CAWT in the act
Cambridge, UK, 10 February 2007—The Coalition Against Wildlife Trafficking (CAWT) was launched today by a partnership of governments and concerned organisations to tackle the growing problem of illegal trade in wild animals and plants.
“Illegal wildlife trade is a major challenge for conservation of threatened species and for the many people around the world whose access to wildlife resources and livelihoods are undermined by criminal activity”, said Steven Broad, Executive Director of TRAFFIC.
The trade in wild animals and plants is worth hundreds of billions of dollars, involving anything from timber to ornamental plants and stag beetles, from fish to tiger skins and ivory. It is a source of food, medicine, shelter, cultural value and livelihood for a large proportion of the world’s population, especially in the developing world. But all too often it can pose a threat to species because of weak regulations, perverse economic incentives and over-exploitation of resources, frequently by criminal gangs.
Many governments have taken action individually to tackle these challenges and CITES (the Convention on International Trade in Endangered Species of Wild Fauna and Flora) has played a critical role as a focus for international collaboration for the last 30 years.
“We trust the CAWT initiative will fully support, complement and enhance CITES’s efforts,” said Broad.
“CAWT has a critical role to play in keeping illegal wildlife trade high on the political agenda and in providing a platform for sharing of experiences, ideas and resources in the fight against wildlife crime.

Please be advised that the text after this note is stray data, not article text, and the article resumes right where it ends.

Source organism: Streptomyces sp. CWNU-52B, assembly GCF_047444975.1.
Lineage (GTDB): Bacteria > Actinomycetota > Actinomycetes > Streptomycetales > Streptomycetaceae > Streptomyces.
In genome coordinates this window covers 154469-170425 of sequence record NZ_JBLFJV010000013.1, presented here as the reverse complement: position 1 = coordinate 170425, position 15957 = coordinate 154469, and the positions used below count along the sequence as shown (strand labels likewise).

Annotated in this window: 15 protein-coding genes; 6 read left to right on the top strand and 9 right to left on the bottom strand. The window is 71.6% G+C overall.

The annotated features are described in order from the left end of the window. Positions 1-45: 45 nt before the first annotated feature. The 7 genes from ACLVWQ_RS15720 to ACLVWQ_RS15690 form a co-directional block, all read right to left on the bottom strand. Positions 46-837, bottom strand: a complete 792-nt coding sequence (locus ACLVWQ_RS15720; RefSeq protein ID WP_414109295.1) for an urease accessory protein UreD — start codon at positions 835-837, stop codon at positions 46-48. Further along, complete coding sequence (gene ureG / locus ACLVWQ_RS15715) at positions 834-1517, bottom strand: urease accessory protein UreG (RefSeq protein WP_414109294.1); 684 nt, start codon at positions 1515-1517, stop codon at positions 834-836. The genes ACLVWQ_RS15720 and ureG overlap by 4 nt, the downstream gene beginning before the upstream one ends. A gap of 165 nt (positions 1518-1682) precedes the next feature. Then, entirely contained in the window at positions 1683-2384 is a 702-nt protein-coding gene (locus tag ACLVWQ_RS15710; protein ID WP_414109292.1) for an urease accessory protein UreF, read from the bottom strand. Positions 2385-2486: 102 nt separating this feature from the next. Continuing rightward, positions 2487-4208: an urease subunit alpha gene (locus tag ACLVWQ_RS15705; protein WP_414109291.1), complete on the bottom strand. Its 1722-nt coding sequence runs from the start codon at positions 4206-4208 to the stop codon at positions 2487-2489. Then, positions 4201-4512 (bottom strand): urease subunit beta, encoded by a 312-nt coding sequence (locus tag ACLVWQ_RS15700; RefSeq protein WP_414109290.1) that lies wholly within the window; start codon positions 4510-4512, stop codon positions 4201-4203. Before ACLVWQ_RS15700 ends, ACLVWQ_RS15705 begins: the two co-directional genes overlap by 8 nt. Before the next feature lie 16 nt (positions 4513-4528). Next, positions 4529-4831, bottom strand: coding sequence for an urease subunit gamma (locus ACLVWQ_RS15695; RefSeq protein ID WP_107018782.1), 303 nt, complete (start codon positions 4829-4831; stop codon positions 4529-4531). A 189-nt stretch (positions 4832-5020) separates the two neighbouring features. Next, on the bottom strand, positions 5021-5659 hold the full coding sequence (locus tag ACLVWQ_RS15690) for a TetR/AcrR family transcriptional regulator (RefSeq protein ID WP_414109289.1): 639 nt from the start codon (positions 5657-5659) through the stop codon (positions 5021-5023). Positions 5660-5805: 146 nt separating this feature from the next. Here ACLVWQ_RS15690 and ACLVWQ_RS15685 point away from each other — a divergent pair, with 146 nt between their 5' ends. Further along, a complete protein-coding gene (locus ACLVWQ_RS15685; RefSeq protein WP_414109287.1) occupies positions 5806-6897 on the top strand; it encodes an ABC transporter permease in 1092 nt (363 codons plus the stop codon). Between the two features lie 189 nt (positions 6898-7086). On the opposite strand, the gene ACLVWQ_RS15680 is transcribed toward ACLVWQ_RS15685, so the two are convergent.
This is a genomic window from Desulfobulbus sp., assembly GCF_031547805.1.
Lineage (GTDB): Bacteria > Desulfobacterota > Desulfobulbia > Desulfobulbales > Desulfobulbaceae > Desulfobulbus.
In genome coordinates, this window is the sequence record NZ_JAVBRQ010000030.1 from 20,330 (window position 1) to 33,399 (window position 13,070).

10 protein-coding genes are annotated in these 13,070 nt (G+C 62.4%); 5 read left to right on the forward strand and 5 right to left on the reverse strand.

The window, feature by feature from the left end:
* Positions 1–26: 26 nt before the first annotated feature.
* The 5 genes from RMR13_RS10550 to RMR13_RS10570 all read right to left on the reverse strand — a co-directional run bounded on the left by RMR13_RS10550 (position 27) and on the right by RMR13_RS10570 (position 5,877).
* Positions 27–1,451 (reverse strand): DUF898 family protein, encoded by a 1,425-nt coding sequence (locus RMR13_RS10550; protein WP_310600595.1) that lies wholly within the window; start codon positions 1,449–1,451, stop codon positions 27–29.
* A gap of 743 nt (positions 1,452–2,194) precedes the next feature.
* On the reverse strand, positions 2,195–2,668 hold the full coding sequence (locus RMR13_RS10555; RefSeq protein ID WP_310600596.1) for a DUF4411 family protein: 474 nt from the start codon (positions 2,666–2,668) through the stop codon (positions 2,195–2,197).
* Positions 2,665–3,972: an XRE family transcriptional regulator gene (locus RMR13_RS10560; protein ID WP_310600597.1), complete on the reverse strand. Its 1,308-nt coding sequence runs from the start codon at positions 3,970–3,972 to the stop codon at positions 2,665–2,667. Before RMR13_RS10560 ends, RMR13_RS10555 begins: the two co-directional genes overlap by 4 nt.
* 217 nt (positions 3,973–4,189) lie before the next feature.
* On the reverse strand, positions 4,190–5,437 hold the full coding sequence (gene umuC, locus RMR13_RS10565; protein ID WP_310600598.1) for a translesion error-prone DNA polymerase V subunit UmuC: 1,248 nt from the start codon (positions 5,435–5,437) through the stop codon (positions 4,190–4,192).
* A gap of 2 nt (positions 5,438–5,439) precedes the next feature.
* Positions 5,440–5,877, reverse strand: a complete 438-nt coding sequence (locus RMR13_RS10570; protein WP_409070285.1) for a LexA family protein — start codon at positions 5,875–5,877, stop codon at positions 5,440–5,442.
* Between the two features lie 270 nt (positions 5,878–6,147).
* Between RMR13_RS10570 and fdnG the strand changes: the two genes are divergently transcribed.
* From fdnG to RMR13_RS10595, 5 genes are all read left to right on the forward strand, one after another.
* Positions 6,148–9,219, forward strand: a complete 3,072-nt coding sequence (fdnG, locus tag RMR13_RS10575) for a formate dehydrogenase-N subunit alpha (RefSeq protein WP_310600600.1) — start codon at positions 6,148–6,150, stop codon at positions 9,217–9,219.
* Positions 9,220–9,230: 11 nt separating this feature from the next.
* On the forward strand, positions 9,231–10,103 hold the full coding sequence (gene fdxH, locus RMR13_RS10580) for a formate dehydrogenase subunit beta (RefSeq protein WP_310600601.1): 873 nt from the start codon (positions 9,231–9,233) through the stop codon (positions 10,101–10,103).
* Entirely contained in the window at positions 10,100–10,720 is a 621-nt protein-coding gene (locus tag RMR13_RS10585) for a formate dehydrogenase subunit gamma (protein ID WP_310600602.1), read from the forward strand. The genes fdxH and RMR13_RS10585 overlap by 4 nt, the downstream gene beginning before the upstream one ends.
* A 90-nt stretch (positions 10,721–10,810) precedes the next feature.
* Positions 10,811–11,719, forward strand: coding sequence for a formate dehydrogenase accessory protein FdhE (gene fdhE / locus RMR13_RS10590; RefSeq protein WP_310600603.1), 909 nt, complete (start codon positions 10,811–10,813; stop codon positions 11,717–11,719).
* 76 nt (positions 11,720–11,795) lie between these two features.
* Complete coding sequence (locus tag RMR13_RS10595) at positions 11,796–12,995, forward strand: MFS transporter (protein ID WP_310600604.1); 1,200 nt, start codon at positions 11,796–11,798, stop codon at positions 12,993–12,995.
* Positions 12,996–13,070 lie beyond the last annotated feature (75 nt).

“As a partner in CAWT, TRAFFIC is dedicated to making the most of this platform, to encourage wide participation and to add value, energy and a greater sense of urgency to the existing range of national, regional and international efforts to halt illegal wildlife trade.
“TRAFFIC is looking forward to the development of a clear plan of action, so that other countries and organizations can contribute and participate in meeting CAWT’s aims and objectives.”
CAWT’s aims are to: improve wildlife law enforcement; reduce consumer demand for illegally traded wildlife; and increase high-level political will to fight wildlife trafficking. Currently CAWT comprises government partners from Australia, India, the UK and USA, and a range of non-governmental and international organisations. Seven other governments and the Secretariats of two international conservation treaties were represented at the launch meeting, hosted at the headquarters of the United Nations Environment Programme in Gigiri, Kenya.